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Opotiki farm fined for repeat discharge offence

Friday, 17 May 2013 10:00 a.m.

An Opotiki dairy farm company and its director have been fined $37,000 for discharging effluent from a pond where it entered a roadside drain.

The farm’s director has also been ordered to complete a dairy farm effluent management course within 12 months.

Riverlock Farms of Waioeka Road, Opotiki and farm manager Geoffrey Thomas Brown were sentenced in Rotorua District Court this week. The offences relate to effluent overflowing from an underpass effluent pond at the farm in July 2012.

The farm has been operating for more than 20 years, milking about 1450 cows. In December last year Riverlock Farms, Geoffrey Brown and his brother Ian were fined a total of $74,000 plus costs for discharging contaminated underpass liquid to waterways in October 2011. They were also convicted and discharged on a charge of breaching an enforcement order imposed as part of a 2010 offence.

While preparing evidence for last year’s defended hearing, a Council officer found the farm’s underpass pond overflowing into the roadside drain. Samples showed high bacterial (faecal coliform) readings.

High levels indicate the water is unsafe for most uses. The discharge entered one of the drains which flows to the Waioeka River and out to sea. The river is a habitat for indigenous fish species and blue duck, a whitebait spawning site and a regionally significant trout habitat and fishery.

The Court heard that there had been two previous prosecutions for effluent overflows at the farm.

The most recent offence occurred because of the defendant’s failure to adequately monitor the underpass pond and ensure levels were maintained to avoid overflow.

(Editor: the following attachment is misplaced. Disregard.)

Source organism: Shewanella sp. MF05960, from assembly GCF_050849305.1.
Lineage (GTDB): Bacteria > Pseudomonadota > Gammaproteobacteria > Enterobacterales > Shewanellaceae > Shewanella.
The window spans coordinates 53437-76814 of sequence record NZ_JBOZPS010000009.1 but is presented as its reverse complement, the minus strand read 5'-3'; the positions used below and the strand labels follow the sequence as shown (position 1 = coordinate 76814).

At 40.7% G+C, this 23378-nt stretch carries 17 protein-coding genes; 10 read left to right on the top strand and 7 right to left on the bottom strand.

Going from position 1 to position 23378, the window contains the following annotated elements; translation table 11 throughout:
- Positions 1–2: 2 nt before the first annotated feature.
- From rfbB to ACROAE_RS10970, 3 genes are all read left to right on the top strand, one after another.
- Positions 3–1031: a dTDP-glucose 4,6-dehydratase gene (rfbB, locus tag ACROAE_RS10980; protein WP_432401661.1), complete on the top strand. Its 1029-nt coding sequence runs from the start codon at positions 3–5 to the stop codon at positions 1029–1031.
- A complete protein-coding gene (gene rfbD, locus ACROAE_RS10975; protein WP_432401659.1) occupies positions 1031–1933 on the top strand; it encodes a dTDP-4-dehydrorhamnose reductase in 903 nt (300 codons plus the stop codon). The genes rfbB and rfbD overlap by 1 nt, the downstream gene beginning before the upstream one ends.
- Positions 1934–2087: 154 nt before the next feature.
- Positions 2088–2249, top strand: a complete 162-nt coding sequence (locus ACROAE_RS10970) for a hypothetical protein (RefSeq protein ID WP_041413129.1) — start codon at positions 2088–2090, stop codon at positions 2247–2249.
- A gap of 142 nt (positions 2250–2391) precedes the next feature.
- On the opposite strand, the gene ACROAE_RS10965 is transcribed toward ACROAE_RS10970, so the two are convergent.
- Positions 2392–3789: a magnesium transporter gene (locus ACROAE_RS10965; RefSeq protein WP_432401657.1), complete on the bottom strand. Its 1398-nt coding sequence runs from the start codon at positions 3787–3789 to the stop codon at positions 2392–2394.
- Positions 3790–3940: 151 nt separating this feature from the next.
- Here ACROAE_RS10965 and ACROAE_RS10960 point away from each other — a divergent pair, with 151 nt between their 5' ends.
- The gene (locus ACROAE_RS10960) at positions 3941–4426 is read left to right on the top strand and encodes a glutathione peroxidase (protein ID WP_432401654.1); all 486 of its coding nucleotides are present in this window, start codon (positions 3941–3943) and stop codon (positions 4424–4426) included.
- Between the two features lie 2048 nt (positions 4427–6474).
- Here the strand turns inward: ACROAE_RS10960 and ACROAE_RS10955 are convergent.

Judge Jeff Smith said the penalty would have been higher had the defendants not made significant improvements to the farm’s effluent system, including installing three new storage ponds.

Bay of Plenty Regional Council Operations, Monitoring and Regulation Committee Chairman Malcolm Whitaker said the defendants should have been aware of the legal requirement to ensure dairy effluent did not get into waterways.

“This conviction and penalty is a clear message that discharges of this nature are not acceptable. As a Regional Council we are very concerned that some dairy farmers running large herds are not paying enough attention to effluent management, or recognising the harm they can do to the environment, he said.

“The defendants in this case were well aware of their previous compliance issues and they were well informed of the need for particular care in monitoring and managing their effluent pond levels. They failed to improve their vigilance to avoid the same problems recurring. 

“Farmers have many sources of advice and information on effluent management, either through the Regional Council or from farming organisations, such as Fonterra and DairyNZ, so there is no excuse for continuing to have discharges of this nature happening in our region,” he said.

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